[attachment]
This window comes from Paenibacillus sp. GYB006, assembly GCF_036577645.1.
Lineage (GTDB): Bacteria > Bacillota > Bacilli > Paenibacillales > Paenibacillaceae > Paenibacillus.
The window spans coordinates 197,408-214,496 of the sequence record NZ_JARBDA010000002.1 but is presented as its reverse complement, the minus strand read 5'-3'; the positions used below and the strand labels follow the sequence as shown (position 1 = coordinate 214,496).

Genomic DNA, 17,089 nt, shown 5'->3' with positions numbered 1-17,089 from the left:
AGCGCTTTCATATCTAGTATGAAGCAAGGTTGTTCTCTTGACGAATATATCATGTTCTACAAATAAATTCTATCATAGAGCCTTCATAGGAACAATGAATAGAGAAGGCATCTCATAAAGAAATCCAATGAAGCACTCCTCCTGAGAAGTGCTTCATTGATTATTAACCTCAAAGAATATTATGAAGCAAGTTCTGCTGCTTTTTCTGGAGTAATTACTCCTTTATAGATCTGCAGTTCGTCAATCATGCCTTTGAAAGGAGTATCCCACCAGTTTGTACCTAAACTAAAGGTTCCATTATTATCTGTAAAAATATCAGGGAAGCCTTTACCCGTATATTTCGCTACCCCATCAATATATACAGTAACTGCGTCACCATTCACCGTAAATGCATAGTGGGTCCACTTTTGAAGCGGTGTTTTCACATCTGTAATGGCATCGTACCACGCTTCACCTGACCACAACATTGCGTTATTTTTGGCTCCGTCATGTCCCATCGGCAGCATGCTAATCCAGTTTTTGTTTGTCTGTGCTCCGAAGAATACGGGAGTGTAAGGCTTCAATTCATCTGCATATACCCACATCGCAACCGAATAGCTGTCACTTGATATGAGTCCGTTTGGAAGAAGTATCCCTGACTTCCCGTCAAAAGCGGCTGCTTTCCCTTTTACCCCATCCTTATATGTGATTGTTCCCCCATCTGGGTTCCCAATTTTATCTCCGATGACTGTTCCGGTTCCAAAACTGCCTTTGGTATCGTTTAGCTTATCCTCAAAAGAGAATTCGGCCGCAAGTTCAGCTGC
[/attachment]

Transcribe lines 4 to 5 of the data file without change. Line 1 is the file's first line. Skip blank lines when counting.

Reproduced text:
Genomic DNA, 17,089 nt, shown 5'->3' with positions numbered 1-17,089 from the left:
AGCGCTTTCATATCTAGTATGAAGCAAGGTTGTTCTCTTGACGAATATATCATGTTCTACAAATAAATTCTATCATAGAGCCTTCATAGGAACAATGAATAGAGAAGGCATCTCATAAAGAAATCCAATGAAGCACTCCTCCTGAGAAGTGCTTCATTGATTATTAACCTCAAAGAATATTATGAAGCAAGTTCTGCTGCTTTTTCTGGAGTAATTACTCCTTTATAGATCTGCAGTTCGTCAATCATGCCTTTGAAAGGAGTATCCCACCAGTTTGTACCTAAACTAAAGGTTCCATTATTATCTGTAAAAATATCAGGGAAGCCTTTACCCGTATATTTCGCTACCCCATCAATATATACAGTAACTGCGTCACCATTCACCGTAAATGCATAGTGGGTCCACTTTTGAAGCGGTGTTTTCACATCTGTAATGGCATCGTACCACGCTTCACCTGACCACAACATTGCGTTATTTTTGGCTCCGTCATGTCCCATCGGCAGCATGCTAATCCAGTTTTTGTTTGTCTGTGCTCCGAAGAATACGGGAGTGTAAGGCTTCAATTCATCTGCATATACCCACATCGCAACCGAATAGCTGTCACTTGATATGAGTCCGTTTGGAAGAAGTATCCCTGACTTCCCGTCAAAAGCGGCTGCTTTCCCTTTTACCCCATCCTTATATGTGATTGTTCCCCCATCTGGGTTCCCAATTTTATCTCCGATGACTGTTCCGGTTCCAAAACTGCCTTTGGTATCGTTTAGCTTATCCTCAAAAGAGAATTCGGCCGCAAGTTCAGCTGC